The BUIS I'm using is from Samson MFG, sold from Del-ton and Spike's.
     
  17. DMK

    DMK Member

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    Yes.

    You had to increase the elevation on your wheel to make up for the lower elevation of the large aperture. Col Santos mentions that in his IBZ instructions.


     
  18. halfded

    halfded Member

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    ...Which means I'd be shooting lower than with the small aperture...

    Which means
    is incorrect.

    But the discussion of elevation adjustments is a digression here. I'm going to have one aperture to use without sighting in the gun over again, and just want some opinions on which to use. I know what IBZ is, I know the intended purpose of both apertures, and I know that there are same plane sights.

    My sight has 2 apertures and no elevation adjustment; it flips up with the large aperture in place (no choice).
     
  19. DMK

    DMK Member

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    OK, here's an example of the elevation shift. If I zero at 200m with the small peep, the bullet will also cross at 50y or so. It's an arc right? If I now shoot a group at 100y, it will be about 1.5" high, it's going up towards it's peak. Now, I flip to the ghost ring and shoot a group at 100y. It will be very close to zero and it's at the peak of its arc already. It's not going up anymore from there. Now if I shot at 200y with the larger ring, I'll be about 2-3" low. If I flip to the small peep, I'll be about zeroed and won't be 2" low until about 250y.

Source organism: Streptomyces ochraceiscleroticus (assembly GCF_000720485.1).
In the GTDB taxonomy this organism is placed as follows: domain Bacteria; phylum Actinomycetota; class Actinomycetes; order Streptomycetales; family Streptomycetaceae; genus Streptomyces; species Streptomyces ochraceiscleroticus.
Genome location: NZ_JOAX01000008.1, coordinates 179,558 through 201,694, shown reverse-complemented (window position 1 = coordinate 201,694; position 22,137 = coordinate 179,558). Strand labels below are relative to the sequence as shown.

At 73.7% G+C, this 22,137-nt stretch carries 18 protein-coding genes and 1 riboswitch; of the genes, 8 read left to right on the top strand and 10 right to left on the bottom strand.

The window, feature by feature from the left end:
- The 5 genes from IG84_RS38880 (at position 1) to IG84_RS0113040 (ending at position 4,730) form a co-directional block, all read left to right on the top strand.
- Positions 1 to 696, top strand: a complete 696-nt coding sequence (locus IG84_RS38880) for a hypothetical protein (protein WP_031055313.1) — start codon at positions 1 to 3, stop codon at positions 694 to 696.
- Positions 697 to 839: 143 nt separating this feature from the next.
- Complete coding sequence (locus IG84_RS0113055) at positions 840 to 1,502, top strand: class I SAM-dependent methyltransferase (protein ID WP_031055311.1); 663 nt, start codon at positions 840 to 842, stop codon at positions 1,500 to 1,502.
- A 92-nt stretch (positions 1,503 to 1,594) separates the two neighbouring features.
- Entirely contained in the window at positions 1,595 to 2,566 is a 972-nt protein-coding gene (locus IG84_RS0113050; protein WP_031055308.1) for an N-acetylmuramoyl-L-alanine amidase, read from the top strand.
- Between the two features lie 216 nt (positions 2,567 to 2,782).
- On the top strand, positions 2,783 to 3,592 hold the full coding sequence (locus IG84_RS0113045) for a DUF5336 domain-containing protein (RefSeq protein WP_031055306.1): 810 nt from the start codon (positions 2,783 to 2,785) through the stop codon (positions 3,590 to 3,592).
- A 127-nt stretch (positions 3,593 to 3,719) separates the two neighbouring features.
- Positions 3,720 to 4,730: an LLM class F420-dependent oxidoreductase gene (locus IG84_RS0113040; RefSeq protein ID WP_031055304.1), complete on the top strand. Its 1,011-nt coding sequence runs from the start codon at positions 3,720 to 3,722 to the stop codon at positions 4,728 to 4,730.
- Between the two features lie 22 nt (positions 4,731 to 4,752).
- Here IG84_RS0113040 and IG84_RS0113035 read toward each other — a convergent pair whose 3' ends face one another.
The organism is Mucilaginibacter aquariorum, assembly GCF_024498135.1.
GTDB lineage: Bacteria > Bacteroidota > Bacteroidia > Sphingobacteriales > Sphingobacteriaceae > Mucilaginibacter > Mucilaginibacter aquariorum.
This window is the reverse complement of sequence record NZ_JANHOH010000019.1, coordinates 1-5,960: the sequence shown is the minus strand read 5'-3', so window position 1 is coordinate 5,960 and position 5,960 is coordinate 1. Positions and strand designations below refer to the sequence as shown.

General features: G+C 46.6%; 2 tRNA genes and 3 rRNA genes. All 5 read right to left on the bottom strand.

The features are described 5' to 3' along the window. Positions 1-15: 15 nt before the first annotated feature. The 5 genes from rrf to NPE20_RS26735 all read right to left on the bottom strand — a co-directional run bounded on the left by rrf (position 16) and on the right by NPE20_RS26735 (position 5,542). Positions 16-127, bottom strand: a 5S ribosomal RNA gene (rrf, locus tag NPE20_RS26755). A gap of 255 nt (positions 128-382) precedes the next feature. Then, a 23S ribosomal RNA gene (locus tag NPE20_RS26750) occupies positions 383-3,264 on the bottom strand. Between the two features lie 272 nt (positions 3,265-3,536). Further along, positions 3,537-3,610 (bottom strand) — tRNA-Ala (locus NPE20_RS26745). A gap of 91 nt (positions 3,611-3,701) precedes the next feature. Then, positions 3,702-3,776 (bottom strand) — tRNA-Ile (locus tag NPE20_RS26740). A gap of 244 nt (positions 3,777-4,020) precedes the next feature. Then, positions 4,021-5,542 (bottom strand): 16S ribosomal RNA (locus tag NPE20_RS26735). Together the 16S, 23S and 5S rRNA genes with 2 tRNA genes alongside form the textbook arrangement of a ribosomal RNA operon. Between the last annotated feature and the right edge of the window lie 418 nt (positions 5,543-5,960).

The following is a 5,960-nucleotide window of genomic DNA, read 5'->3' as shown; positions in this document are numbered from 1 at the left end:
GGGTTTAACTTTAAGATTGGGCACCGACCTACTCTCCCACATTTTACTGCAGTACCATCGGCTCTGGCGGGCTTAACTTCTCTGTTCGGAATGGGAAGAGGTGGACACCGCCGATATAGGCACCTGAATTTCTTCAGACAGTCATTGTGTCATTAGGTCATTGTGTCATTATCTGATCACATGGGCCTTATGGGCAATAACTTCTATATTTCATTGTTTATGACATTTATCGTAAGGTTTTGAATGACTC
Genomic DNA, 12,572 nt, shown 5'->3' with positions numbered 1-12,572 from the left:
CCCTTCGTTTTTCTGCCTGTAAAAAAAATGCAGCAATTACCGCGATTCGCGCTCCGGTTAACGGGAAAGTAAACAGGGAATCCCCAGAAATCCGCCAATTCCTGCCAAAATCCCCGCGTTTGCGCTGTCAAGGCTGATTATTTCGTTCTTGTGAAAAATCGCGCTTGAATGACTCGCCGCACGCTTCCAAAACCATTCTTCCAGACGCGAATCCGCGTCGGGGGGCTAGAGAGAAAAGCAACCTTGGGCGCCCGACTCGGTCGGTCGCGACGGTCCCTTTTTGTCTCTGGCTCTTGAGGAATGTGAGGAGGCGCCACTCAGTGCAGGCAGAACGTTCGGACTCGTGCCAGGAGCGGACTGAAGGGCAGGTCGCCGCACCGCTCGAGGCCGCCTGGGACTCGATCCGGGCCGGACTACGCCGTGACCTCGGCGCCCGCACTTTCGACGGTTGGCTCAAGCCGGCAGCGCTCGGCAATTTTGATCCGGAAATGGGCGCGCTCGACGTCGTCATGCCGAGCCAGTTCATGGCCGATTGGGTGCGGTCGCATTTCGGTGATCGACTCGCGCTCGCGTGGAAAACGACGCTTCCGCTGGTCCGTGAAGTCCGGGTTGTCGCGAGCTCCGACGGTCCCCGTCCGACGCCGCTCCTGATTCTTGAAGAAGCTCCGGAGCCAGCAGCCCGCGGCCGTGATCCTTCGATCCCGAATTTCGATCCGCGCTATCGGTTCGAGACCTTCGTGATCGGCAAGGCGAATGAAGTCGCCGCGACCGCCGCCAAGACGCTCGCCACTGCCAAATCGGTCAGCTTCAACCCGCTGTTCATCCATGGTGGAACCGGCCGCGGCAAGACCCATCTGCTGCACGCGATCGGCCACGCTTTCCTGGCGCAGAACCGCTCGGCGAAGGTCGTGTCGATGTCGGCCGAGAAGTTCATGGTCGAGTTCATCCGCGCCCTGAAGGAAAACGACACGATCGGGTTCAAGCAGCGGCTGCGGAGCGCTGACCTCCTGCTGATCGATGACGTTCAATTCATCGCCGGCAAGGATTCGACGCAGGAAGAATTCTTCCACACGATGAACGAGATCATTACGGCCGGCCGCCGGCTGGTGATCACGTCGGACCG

But anyway, that is not the point of your thread.

    You say you have a regular A2 flip aperture with no elevation wheel. When you raise the BUIS, it comes up with the larger ghost ring in place. OK, I have the same setup on my carbines with ARMS #40s.

    Option #1 You can zero the large aperture at whatever you wish your battle zero to be (aka: PBR or Point Blank Range). A 200m or 200y zero is usually recommended, but that's your choice. When you flip to the small peep, you will have a zero at some longer range. You'll have to test it to see what that is. It will vary from one sight to another (see XS FAQ above). Shooting a group at 100y with the small peep and plugging your result in a ballistic calculator should give you an answer.

    Option #2 The way I do it is zero my longer range peep at my favorite PBR and accept that the larger ghost ring will not be zero'ed the same. In my experience it does shoot lower. At under 100y, being off an inch or three isn't going to matter that much. At longer range, your error expands in a cone shape. If I do my part, the smaller peep and known zero gives me a higher probability of an accurate hit at longer ranges.

    That is the only two choices you have unless you get the same plane aperture.
     
    Last edited: Apr 16, 2010